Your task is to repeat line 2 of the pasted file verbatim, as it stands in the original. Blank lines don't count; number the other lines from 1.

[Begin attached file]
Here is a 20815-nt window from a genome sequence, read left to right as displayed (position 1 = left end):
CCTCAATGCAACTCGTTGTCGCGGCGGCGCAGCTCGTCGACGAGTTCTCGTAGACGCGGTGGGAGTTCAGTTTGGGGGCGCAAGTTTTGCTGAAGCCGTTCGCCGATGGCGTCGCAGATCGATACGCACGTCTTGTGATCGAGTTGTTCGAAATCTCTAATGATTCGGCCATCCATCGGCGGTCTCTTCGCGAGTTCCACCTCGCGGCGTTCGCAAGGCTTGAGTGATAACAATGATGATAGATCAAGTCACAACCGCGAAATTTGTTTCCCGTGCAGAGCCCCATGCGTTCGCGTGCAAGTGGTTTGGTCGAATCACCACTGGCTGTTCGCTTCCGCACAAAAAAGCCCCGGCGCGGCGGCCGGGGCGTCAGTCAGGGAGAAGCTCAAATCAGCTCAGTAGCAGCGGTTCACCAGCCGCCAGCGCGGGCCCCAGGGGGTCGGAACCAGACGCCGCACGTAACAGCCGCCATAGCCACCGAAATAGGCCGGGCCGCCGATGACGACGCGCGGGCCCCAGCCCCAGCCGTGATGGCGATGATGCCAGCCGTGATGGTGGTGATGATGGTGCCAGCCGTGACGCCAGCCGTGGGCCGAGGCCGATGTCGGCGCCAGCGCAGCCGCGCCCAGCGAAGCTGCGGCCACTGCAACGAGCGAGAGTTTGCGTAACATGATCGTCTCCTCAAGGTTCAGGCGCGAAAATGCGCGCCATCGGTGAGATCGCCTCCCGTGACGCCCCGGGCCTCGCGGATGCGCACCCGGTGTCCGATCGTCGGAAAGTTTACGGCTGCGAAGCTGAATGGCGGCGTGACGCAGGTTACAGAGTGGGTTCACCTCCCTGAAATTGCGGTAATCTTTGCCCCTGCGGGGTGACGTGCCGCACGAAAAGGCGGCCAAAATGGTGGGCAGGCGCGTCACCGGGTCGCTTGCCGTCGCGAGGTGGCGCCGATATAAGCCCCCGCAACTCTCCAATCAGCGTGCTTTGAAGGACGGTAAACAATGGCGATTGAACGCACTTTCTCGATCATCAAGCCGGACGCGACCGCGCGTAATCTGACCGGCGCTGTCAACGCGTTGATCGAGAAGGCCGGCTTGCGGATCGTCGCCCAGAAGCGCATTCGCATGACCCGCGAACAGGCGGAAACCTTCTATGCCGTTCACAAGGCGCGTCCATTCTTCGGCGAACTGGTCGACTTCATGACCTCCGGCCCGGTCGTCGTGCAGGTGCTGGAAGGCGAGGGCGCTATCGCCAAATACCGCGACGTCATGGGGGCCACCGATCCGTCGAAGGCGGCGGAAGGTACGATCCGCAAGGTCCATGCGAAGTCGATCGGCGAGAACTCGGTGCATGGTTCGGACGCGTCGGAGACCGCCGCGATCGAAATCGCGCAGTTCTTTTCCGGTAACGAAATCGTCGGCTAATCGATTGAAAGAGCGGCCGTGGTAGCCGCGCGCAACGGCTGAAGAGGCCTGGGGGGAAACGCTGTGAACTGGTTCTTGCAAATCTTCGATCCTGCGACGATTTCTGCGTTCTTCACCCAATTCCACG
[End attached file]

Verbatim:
CCTCAATGCAACTCGTTGTCGCGGCGGCGCAGCTCGTCGACGAGTTCTCGTAGACGCGGTGGGAGTTCAGTTTGGGGGCGCAAGTTTTGCTGAAGCCGTTCGCCGATGGCGTCGCAGATCGATACGCACGTCTTGTGATCGAGTTGTTCGAAATCTCTAATGATTCGGCCATCCATCGGCGGTCTCTTCGCGAGTTCCACCTCGCGGCGTTCGCAAGGCTTGAGTGATAACAATGATGATAGATCAAGTCACAACCGCGAAATTTGTTTCCCGTGCAGAGCCCCATGCGTTCGCGTGCAAGTGGTTTGGTCGAATCACCACTGGCTGTTCGCTTCCGCACAAAAAAGCCCCGGCGCGGCGGCCGGGGCGTCAGTCAGGGAGAAGCTCAAATCAGCTCAGTAGCAGCGGTTCACCAGCCGCCAGCGCGGGCCCCAGGGGGTCGGAACCAGACGCCGCACGTAACAGCCGCCATAGCCACCGAAATAGGCCGGGCCGCCGATGACGACGCGCGGGCCCCAGCCCCAGCCGTGATGGCGATGATGCCAGCCGTGATGGTGGTGATGATGGTGCCAGCCGTGACGCCAGCCGTGGGCCGAGGCCGATGTCGGCGCCAGCGCAGCCGCGCCCAGCGAAGCTGCGGCCACTGCAACGAGCGAGAGTTTGCGTAACATGATCGTCTCCTCAAGGTTCAGGCGCGAAAATGCGCGCCATCGGTGAGATCGCCTCCCGTGACGCCCCGGGCCTCGCGGATGCGCACCCGGTGTCCGATCGTCGGAAAGTTTACGGCTGCGAAGCTGAATGGCGGCGTGACGCAGGTTACAGAGTGGGTTCACCTCCCTGAAATTGCGGTAATCTTTGCCCCTGCGGGGTGACGTGCCGCACGAAAAGGCGGCCAAAATGGTGGGCAGGCGCGTCACCGGGTCGCTTGCCGTCGCGAGGTGGCGCCGATATAAGCCCCCGCAACTCTCCAATCAGCGTGCTTTGAAGGACGGTAAACAATGGCGATTGAACGCACTTTCTCGATCATCAAGCCGGACGCGACCGCGCGTAATCTGACCGGCGCTGTCAACGCGTTGATCGAGAAGGCCGGCTTGCGGATCGTCGCCCAGAAGCGCATTCGCATGACCCGCGAACAGGCGGAAACCTTCTATGCCGTTCACAAGGCGCGTCCATTCTTCGGCGAACTGGTCGACTTCATGACCTCCGGCCCGGTCGTCGTGCAGGTGCTGGAAGGCGAGGGCGCTATCGCCAAATACCGCGACGTCATGGGGGCCACCGATCCGTCGAAGGCGGCGGAAGGTACGATCCGCAAGGTCCATGCGAAGTCGATCGGCGAGAACTCGGTGCATGGTTCGGACGCGTCGGAGACCGCCGCGATCGAAATCGCGCAGTTCTTTTCCGGTAACGAAATCGTCGGCTAATCGATTGAAAGAGCGGCCGTGGTAGCCGCGCGCAACGGCTGAAGAGGCCTGGGGGGAAACGCTGTGAACTGGTTCTTGCAAATCTTCGATCCTGCGACGATTTCTGCGTTCTTCACCCAATTCCACG